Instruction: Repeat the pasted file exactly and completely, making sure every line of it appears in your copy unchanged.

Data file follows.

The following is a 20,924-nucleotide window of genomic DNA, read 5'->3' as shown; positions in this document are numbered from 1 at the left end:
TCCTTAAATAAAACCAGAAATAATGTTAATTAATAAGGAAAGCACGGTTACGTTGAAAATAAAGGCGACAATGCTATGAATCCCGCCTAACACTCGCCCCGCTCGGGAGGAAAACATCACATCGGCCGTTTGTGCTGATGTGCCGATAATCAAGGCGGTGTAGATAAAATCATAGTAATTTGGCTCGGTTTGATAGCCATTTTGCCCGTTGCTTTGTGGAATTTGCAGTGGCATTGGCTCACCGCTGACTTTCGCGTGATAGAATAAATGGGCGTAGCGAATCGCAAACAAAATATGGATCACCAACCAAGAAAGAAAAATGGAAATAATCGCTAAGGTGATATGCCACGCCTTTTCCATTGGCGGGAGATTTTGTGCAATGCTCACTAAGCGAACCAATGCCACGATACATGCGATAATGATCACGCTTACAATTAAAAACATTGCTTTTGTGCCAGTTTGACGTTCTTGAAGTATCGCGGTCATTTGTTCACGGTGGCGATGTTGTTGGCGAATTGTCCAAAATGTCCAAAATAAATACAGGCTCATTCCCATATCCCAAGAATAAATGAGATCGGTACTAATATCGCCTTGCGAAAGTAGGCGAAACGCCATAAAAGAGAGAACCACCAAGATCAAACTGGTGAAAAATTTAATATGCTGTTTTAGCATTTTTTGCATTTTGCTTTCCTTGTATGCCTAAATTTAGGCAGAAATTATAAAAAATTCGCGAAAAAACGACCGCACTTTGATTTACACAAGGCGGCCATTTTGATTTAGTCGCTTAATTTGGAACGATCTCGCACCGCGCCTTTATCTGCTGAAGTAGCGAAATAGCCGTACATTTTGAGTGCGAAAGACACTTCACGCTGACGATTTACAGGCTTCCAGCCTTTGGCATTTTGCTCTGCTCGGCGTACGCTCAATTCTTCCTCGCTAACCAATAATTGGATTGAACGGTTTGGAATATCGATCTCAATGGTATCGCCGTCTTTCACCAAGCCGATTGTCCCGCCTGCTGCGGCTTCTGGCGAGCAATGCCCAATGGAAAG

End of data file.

The following is a 20,924-nucleotide window of genomic DNA, read 5'->3' as shown; positions in this document are numbered from 1 at the left end:
TCCTTAAATAAAACCAGAAATAATGTTAATTAATAAGGAAAGCACGGTTACGTTGAAAATAAAGGCGACAATGCTATGAATCCCGCCTAACACTCGCCCCGCTCGGGAGGAAAACATCACATCGGCCGTTTGTGCTGATGTGCCGATAATCAAGGCGGTGTAGATAAAATCATAGTAATTTGGCTCGGTTTGATAGCCATTTTGCCCGTTGCTTTGTGGAATTTGCAGTGGCATTGGCTCACCGCTGACTTTCGCGTGATAGAATAAATGGGCGTAGCGAATCGCAAACAAAATATGGATCACCAACCAAGAAAGAAAAATGGAAATAATCGCTAAGGTGATATGCCACGCCTTTTCCATTGGCGGGAGATTTTGTGCAATGCTCACTAAGCGAACCAATGCCACGATACATGCGATAATGATCACGCTTACAATTAAAAACATTGCTTTTGTGCCAGTTTGACGTTCTTGAAGTATCGCGGTCATTTGTTCACGGTGGCGATGTTGTTGGCGAATTGTCCAAAATGTCCAAAATAAATACAGGCTCATTCCCATATCCCAAGAATAAATGAGATCGGTACTAATATCGCCTTGCGAAAGTAGGCGAAACGCCATAAAAGAGAGAACCACCAAGATCAAACTGGTGAAAAATTTAATATGCTGTTTTAGCATTTTTTGCATTTTGCTTTCCTTGTATGCCTAAATTTAGGCAGAAATTATAAAAAATTCGCGAAAAAACGACCGCACTTTGATTTACACAAGGCGGCCATTTTGATTTAGTCGCTTAATTTGGAACGATCTCGCACCGCGCCTTTATCTGCTGAAGTAGCGAAATAGCCGTACATTTTGAGTGCGAAAGACACTTCACGCTGACGATTTACAGGCTTCCAGCCTTTGGCATTTTGCTCTGCTCGGCGTACGCTCAATTCTTCCTCGCTAACCAATAATTGGATTGAACGGTTTGGAATATCGATCTCAATGGTATCGCCGTCTTTCACCAAGCCGATTGTCCCGCCTGCTGCGGCTTCTGGCGAGCAATGCCCAATGGAAAG